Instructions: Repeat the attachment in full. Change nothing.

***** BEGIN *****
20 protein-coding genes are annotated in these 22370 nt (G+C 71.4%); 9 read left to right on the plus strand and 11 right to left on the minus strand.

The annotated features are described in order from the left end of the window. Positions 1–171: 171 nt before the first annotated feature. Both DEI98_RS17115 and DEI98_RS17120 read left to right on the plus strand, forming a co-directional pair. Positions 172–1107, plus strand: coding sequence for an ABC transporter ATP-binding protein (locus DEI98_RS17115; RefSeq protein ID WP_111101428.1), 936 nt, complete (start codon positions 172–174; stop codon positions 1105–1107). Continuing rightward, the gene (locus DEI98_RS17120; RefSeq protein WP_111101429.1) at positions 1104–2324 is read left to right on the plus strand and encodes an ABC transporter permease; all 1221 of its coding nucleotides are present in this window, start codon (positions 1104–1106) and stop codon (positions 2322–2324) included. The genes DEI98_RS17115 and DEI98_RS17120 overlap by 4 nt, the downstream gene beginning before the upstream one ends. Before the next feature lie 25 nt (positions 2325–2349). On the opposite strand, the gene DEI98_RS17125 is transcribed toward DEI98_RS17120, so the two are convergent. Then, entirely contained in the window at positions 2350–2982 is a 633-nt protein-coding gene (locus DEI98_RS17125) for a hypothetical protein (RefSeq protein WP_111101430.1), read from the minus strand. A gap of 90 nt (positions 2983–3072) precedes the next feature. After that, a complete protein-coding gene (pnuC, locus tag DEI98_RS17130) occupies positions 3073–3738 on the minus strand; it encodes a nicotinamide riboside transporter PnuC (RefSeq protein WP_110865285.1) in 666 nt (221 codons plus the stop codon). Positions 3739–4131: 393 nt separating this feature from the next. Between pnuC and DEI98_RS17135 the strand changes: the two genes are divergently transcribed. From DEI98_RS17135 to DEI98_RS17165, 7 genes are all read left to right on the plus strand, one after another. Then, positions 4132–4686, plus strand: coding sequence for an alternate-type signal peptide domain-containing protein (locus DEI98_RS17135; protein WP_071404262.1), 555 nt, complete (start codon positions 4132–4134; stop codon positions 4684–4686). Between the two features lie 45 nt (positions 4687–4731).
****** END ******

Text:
20 protein-coding genes are annotated in these 22370 nt (G+C 71.4%); 9 read left to right on the plus strand and 11 right to left on the minus strand.

The annotated features are described in order from the left end of the window. Positions 1–171: 171 nt before the first annotated feature. Both DEI98_RS17115 and DEI98_RS17120 read left to right on the plus strand, forming a co-directional pair. Positions 172–1107, plus strand: coding sequence for an ABC transporter ATP-binding protein (locus DEI98_RS17115; RefSeq protein ID WP_111101428.1), 936 nt, complete (start codon positions 172–174; stop codon positions 1105–1107). Continuing rightward, the gene (locus DEI98_RS17120; RefSeq protein WP_111101429.1) at positions 1104–2324 is read left to right on the plus strand and encodes an ABC transporter permease; all 1221 of its coding nucleotides are present in this window, start codon (positions 1104–1106) and stop codon (positions 2322–2324) included. The genes DEI98_RS17115 and DEI98_RS17120 overlap by 4 nt, the downstream gene beginning before the upstream one ends. Before the next feature lie 25 nt (positions 2325–2349). On the opposite strand, the gene DEI98_RS17125 is transcribed toward DEI98_RS17120, so the two are convergent. Then, entirely contained in the window at positions 2350–2982 is a 633-nt protein-coding gene (locus DEI98_RS17125) for a hypothetical protein (RefSeq protein WP_111101430.1), read from the minus strand. A gap of 90 nt (positions 2983–3072) precedes the next feature. After that, a complete protein-coding gene (pnuC, locus tag DEI98_RS17130) occupies positions 3073–3738 on the minus strand; it encodes a nicotinamide riboside transporter PnuC (RefSeq protein WP_110865285.1) in 666 nt (221 codons plus the stop codon). Positions 3739–4131: 393 nt separating this feature from the next. Between pnuC and DEI98_RS17135 the strand changes: the two genes are divergently transcribed. From DEI98_RS17135 to DEI98_RS17165, 7 genes are all read left to right on the plus strand, one after another. Then, positions 4132–4686, plus strand: coding sequence for an alternate-type signal peptide domain-containing protein (locus DEI98_RS17135; protein WP_071404262.1), 555 nt, complete (start codon positions 4132–4134; stop codon positions 4684–4686). Between the two features lie 45 nt (positions 4687–4731).